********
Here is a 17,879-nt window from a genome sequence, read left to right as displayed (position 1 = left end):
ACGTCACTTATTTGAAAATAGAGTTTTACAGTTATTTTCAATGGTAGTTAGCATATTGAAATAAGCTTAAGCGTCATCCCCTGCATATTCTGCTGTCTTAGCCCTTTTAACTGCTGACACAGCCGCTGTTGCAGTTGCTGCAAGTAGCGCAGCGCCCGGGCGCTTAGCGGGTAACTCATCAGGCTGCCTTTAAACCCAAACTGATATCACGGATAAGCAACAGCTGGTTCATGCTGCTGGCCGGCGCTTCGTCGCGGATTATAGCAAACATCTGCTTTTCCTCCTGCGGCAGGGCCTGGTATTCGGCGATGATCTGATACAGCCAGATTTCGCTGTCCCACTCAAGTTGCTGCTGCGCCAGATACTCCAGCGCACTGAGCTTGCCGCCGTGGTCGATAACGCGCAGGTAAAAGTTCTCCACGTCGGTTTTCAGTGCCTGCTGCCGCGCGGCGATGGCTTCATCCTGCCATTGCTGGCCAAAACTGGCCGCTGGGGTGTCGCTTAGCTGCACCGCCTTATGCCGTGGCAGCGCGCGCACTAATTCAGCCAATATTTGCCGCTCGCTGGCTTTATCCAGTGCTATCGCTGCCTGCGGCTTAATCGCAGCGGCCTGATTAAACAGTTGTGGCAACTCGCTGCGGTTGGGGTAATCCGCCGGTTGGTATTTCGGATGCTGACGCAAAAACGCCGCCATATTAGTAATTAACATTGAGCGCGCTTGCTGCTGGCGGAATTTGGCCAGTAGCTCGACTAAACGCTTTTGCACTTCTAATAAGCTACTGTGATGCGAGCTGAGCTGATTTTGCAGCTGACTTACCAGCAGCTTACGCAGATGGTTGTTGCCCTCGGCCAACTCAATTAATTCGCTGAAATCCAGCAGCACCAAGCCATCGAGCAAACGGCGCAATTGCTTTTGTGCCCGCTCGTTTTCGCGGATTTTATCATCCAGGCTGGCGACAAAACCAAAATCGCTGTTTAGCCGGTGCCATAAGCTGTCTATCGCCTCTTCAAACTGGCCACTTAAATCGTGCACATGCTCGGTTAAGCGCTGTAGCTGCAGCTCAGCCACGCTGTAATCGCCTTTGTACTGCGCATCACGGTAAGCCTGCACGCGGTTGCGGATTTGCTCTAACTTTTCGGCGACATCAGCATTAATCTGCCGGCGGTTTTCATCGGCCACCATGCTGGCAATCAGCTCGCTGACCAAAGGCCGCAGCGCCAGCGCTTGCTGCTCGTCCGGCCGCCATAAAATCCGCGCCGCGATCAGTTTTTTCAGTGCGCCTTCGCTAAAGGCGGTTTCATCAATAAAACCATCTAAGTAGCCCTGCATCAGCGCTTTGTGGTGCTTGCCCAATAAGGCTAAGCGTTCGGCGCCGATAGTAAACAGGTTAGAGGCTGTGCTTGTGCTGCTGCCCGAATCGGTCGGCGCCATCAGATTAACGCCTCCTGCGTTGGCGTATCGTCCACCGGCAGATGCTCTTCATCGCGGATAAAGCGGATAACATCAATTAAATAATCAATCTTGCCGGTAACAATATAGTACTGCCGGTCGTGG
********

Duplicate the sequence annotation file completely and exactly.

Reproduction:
Here is a 17,879-nt window from a genome sequence, read left to right as displayed (position 1 = left end):
ACGTCACTTATTTGAAAATAGAGTTTTACAGTTATTTTCAATGGTAGTTAGCATATTGAAATAAGCTTAAGCGTCATCCCCTGCATATTCTGCTGTCTTAGCCCTTTTAACTGCTGACACAGCCGCTGTTGCAGTTGCTGCAAGTAGCGCAGCGCCCGGGCGCTTAGCGGGTAACTCATCAGGCTGCCTTTAAACCCAAACTGATATCACGGATAAGCAACAGCTGGTTCATGCTGCTGGCCGGCGCTTCGTCGCGGATTATAGCAAACATCTGCTTTTCCTCCTGCGGCAGGGCCTGGTATTCGGCGATGATCTGATACAGCCAGATTTCGCTGTCCCACTCAAGTTGCTGCTGCGCCAGATACTCCAGCGCACTGAGCTTGCCGCCGTGGTCGATAACGCGCAGGTAAAAGTTCTCCACGTCGGTTTTCAGTGCCTGCTGCCGCGCGGCGATGGCTTCATCCTGCCATTGCTGGCCAAAACTGGCCGCTGGGGTGTCGCTTAGCTGCACCGCCTTATGCCGTGGCAGCGCGCGCACTAATTCAGCCAATATTTGCCGCTCGCTGGCTTTATCCAGTGCTATCGCTGCCTGCGGCTTAATCGCAGCGGCCTGATTAAACAGTTGTGGCAACTCGCTGCGGTTGGGGTAATCCGCCGGTTGGTATTTCGGATGCTGACGCAAAAACGCCGCCATATTAGTAATTAACATTGAGCGCGCTTGCTGCTGGCGGAATTTGGCCAGTAGCTCGACTAAACGCTTTTGCACTTCTAATAAGCTACTGTGATGCGAGCTGAGCTGATTTTGCAGCTGACTTACCAGCAGCTTACGCAGATGGTTGTTGCCCTCGGCCAACTCAATTAATTCGCTGAAATCCAGCAGCACCAAGCCATCGAGCAAACGGCGCAATTGCTTTTGTGCCCGCTCGTTTTCGCGGATTTTATCATCCAGGCTGGCGACAAAACCAAAATCGCTGTTTAGCCGGTGCCATAAGCTGTCTATCGCCTCTTCAAACTGGCCACTTAAATCGTGCACATGCTCGGTTAAGCGCTGTAGCTGCAGCTCAGCCACGCTGTAATCGCCTTTGTACTGCGCATCACGGTAAGCCTGCACGCGGTTGCGGATTTGCTCTAACTTTTCGGCGACATCAGCATTAATCTGCCGGCGGTTTTCATCGGCCACCATGCTGGCAATCAGCTCGCTGACCAAAGGCCGCAGCGCCAGCGCTTGCTGCTCGTCCGGCCGCCATAAAATCCGCGCCGCGATCAGTTTTTTCAGTGCGCCTTCGCTAAAGGCGGTTTCATCAATAAAACCATCTAAGTAGCCCTGCATCAGCGCTTTGTGGTGCTTGCCCAATAAGGCTAAGCGTTCGGCGCCGATAGTAAACAGGTTAGAGGCTGTGCTTGTGCTGCTGCCCGAATCGGTCGGCGCCATCAGATTAACGCCTCCTGCGTTGGCGTATCGTCCACCGGCAGATGCTCTTCATCGCGGATAAAGCGGATAACATCAATTAAATAATCAATCTTGCCGGTAACAATATAGTACTGCCGGTCGTGG